As an American in Europe observing an exhibit about Islam, I naturally had conflicted and controversial opinions about the art I witnessed. In “Covering Islam: How the Media and the Experts Determine How We See the Rest of the World,” Edward Said suggests that Islam is America’s foreign devil. “There is a culturally determined ideological framework filled with passion, defensive prejudice and sometimes even revulsion, and because of this framework, understanding of Islam has been a very difficult thing to achieve.” For Americans especially, who know a culture that is diametrical to that of Islam, we associate conflicted notions when we talk about Islam.

We see cultural misconceptions about Islam in “grade-school history textbooks, comic strips, television serials, films and cartoons, the iconography of Islam … hence the frequent caricatures of Muslims as oil suppliers, as terrorists, and more recently, as bloodthirsty mobs. Conversely, there has been little place either in the culture generally or in discourse about non-Westerners in particular to speak or to even think about, much less to portray, Islam or anything Islamic sympathetically.” This could not be more true, especially in this day and age, and is partly due to the way American journalists cover matters of the Middle East. As a whole, American media is constantly threatened and confused by Islamic culture and therefore takes a stance of either prejudice, or general disinterest toward the culture.

This is why it is imperative to actually take a look at non-Political aspects of Islam such as ancient art, which bears no affiliation to modern day political world conflicts. My modern impressions of Islam lead me to expect an exhibit of a fragmented, oppressed culture, however I was confronted with a cohesive exhibit detailing thousands of historical artifacts depicting a unified body of people that has endured throughout thousands of years.

Introduction to “Parisian Markets” project (and ravioli!)

Because French food is too broad of a topic in itself (especially when combined with the naïveté and first impressions that come along with living in a new country), I must devote another project to discovering more about French cuisine and its influence. Throughout the next few weeks, I will be designing a website detailing, more specifically, Parisian markets. Think of it as a sort of documented exploration and journalistic critique of the kinds of foods offered at the many diverse markets throughout Paris. The website is a Google Site, which I will provide the link to once I am confident enough to publish my drafts and progress as it comes.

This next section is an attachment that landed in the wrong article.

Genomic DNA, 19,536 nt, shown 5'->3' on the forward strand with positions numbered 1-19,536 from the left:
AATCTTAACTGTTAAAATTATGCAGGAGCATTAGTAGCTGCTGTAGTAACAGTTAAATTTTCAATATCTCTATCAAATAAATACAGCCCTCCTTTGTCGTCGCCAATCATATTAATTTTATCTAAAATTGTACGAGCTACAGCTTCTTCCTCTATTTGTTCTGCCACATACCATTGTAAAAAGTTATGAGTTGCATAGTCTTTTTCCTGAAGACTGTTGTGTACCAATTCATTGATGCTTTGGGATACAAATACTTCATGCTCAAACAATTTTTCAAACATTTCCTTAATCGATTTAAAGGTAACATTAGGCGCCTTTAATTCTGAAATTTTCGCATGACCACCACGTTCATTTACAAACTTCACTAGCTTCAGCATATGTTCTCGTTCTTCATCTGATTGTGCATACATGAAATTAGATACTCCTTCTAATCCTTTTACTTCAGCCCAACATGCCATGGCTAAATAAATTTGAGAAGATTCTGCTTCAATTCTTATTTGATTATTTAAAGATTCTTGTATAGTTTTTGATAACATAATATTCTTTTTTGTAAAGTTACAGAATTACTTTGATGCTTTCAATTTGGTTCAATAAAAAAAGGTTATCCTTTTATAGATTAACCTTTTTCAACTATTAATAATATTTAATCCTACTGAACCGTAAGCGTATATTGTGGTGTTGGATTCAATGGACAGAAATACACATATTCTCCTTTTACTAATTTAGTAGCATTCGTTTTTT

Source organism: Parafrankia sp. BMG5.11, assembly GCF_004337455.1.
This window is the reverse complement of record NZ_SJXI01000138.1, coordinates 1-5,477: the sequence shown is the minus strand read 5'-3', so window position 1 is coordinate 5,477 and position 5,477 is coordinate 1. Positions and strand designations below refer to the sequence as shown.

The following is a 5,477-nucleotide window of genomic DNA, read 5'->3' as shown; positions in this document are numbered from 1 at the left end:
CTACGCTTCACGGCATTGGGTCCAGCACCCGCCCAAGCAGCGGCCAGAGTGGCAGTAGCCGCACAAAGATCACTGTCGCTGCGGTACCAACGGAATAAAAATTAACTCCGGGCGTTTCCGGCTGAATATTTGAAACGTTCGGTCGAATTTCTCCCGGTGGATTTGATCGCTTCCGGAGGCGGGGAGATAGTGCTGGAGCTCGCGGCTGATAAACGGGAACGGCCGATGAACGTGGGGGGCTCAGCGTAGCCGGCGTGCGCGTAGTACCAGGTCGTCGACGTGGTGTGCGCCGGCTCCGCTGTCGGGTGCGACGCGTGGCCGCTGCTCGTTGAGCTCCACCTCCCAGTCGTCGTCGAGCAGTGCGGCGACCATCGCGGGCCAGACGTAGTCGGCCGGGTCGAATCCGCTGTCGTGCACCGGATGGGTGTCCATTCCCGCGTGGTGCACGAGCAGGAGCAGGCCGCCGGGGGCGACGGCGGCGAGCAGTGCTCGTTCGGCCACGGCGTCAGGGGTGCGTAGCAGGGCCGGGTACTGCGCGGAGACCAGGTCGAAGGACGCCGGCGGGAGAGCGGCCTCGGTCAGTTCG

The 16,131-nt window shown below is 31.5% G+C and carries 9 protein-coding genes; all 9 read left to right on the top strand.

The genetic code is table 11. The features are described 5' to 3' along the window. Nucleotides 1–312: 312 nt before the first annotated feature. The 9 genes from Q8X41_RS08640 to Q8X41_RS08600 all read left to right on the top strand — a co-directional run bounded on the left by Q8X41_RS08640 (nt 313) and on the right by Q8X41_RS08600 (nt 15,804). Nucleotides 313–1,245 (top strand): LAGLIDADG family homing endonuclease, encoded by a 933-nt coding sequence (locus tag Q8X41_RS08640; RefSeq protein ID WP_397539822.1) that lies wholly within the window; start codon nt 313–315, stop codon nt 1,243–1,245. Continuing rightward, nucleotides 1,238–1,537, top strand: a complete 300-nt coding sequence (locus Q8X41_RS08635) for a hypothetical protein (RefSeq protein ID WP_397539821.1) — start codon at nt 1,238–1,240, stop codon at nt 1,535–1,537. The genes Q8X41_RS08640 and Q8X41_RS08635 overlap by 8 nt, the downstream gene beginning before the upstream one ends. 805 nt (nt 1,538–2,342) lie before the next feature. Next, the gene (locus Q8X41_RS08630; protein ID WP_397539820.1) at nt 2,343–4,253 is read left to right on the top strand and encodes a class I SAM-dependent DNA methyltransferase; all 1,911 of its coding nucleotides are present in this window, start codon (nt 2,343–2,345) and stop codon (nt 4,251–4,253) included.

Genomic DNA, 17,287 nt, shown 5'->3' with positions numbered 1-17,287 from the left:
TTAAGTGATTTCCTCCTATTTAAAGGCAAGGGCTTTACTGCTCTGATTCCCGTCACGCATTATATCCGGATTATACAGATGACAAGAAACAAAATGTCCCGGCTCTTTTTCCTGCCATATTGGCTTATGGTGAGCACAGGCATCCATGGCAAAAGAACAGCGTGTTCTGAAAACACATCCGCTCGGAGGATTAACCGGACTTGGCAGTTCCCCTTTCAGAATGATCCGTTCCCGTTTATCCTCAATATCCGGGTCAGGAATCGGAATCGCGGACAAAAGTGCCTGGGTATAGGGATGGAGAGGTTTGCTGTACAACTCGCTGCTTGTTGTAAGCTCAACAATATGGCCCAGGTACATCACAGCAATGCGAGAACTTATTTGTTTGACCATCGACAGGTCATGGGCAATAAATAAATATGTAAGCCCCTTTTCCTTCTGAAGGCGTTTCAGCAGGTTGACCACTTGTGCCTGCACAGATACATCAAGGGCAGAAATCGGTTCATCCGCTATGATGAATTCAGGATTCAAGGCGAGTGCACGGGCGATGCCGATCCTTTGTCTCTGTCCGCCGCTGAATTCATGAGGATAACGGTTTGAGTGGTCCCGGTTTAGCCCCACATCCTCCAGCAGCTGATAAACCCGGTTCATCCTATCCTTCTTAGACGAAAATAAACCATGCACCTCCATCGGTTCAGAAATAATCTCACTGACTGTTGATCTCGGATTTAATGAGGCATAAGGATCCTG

My first market experience was a pleasant, rewarding, and unexpected. After making my way back from Sacre Coeur all the way on the Northern end of Paris, I did not expect any more adventures. In these moments departing Denftert-Rochereau, hunger was the only thing keeping me from taking the RER home. But then something else happened.

Surely, you’ve heard of the word “serendipity,” which to me, means the phenomenon of good things happening when you are not seeking them. This was precisely what occurred as I wearily approached Rue Daguerre. It was about 6 p.m. and a lively market was underway, much contradicting my emotional state at the time. When you come to the entrance of this food-filled street, vendors will wave and gesture to attract your attention with hopes of bringing you into their shop. Cafes and brasseries and bars are humming with chattering couples who face outward at a small circular table with a drink and cigarette. They don’t stare at you, but you can feel their eyes watching you when you pass.

You might encounter a small store divided in half; the right section a butcher shop and on the left, piles and piles of fresh yellow egg pasta dusted with white flour.

Multi-colored egg ravioli

Tagliatelle, fettucini, spaghetti, gnocchi.

I purchased a small bag of ricotta filled ravioli, and felt a slight homesickness for when my dad and I make homemade pasta during the holidays. I could hear the sound of eggshells cracking and the shrill mechanic squeak of the silver dough cutter for a second. I could feel the stickiness of flour and egg yolk on my hands and hear the scraping of a measuring cup against an old, scratched copper tin. I missed the visual of the fettucini-sized strands of pasta being cranked out of the hand-operated machine that once amused me so much as a child.

I asked the man behind the counter, “Avez vous faits ca?” and signaled toward the fresh pasta. “Oui, la bas,” he replied and pointed with an open hand, as if to showcase the kitchen that was now visible with the craning of my neck. I smiled and accepted the bag of ravioli, noticing it was still warm and delicate to the touch.

Fresh ricotta ravioli from a shop on Rue Daguerre

Fresh ricotta ravioli from a shop on Rue Daguerre

If one serendipitous afternoon at a market can conjure such a vivid experience, I am curious to find out what else Parisan markets have to offer.